23. The integrated circuit chip of claim 22, further comprising means for disabling a portion of the circuitry for combining if the length of the character string is less than the maximum character string length.
24. The integrated circuit chip of claim 19, further comprising means for disabling a portion of the circuitry for combining if the length of the character string is less than a maximum character string length.
25. The integrated circuit chip of claim 19, wherein the circuitry for combining is configured to provide a hashed output value having a fixed width, regardless of the length of the character string.
26. An integrated circuit chip comprising:
a port for receiving a character string;
a hardware hashing circuit configured to perform a hashing function on the character string, thereby creating a hashed output value, wherein the hardware hashing circuit is configured in response to a length of the character string;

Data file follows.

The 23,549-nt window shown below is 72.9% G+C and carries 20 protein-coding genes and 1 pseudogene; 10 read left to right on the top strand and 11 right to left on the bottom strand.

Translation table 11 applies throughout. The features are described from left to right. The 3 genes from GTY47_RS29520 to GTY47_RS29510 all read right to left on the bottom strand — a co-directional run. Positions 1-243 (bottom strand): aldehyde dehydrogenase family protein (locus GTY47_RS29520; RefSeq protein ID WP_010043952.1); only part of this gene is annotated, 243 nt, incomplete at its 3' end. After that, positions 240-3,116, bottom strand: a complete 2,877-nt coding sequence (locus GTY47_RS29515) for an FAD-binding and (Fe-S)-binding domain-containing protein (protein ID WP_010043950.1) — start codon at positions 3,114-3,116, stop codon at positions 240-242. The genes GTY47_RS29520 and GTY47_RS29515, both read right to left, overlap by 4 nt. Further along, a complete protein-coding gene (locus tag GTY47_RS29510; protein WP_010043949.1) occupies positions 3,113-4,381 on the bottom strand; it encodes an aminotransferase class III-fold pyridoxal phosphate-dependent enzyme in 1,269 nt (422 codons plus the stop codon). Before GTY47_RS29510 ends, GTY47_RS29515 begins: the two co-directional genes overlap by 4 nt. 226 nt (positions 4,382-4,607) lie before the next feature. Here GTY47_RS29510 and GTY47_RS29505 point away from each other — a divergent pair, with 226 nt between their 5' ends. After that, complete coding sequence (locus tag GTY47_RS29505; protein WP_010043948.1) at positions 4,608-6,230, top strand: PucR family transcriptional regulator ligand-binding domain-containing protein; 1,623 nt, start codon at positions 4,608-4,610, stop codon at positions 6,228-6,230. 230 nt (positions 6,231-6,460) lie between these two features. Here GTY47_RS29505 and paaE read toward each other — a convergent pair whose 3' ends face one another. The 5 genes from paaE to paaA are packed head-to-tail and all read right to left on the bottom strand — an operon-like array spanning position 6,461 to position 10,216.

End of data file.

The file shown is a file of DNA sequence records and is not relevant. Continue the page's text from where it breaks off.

a content addressable memory (CAM) array coupled to receive the hashed output value, the CAM array providing an index value in response to the hashed output value if the hashed output value matches an entry of the CAM array; and
means for bypassing the hardware hashing circuit if the length of the character string has a minimum character string length.
27. The integrated circuit chip of claim 9, wherein a width of the hashed output value is equal to a width of the CAM array.
Description
RELATED APPLICATIONS

The present application is related to U.S. patent application Ser. No. 10/173,206, by David A. Honig, entitled “Use of Hashed Content Addressable Memory (CAM) to Accelerate Content-Aware Searches”.

BACKGROUND OF THE INVENTION

1. Field of the Invention

The present invention relates to a method and apparatus for using a hardware hashing circuit to hash the input of a content addressable memory (CAM) array, thereby emulating a wider CAM array.

2. Related Art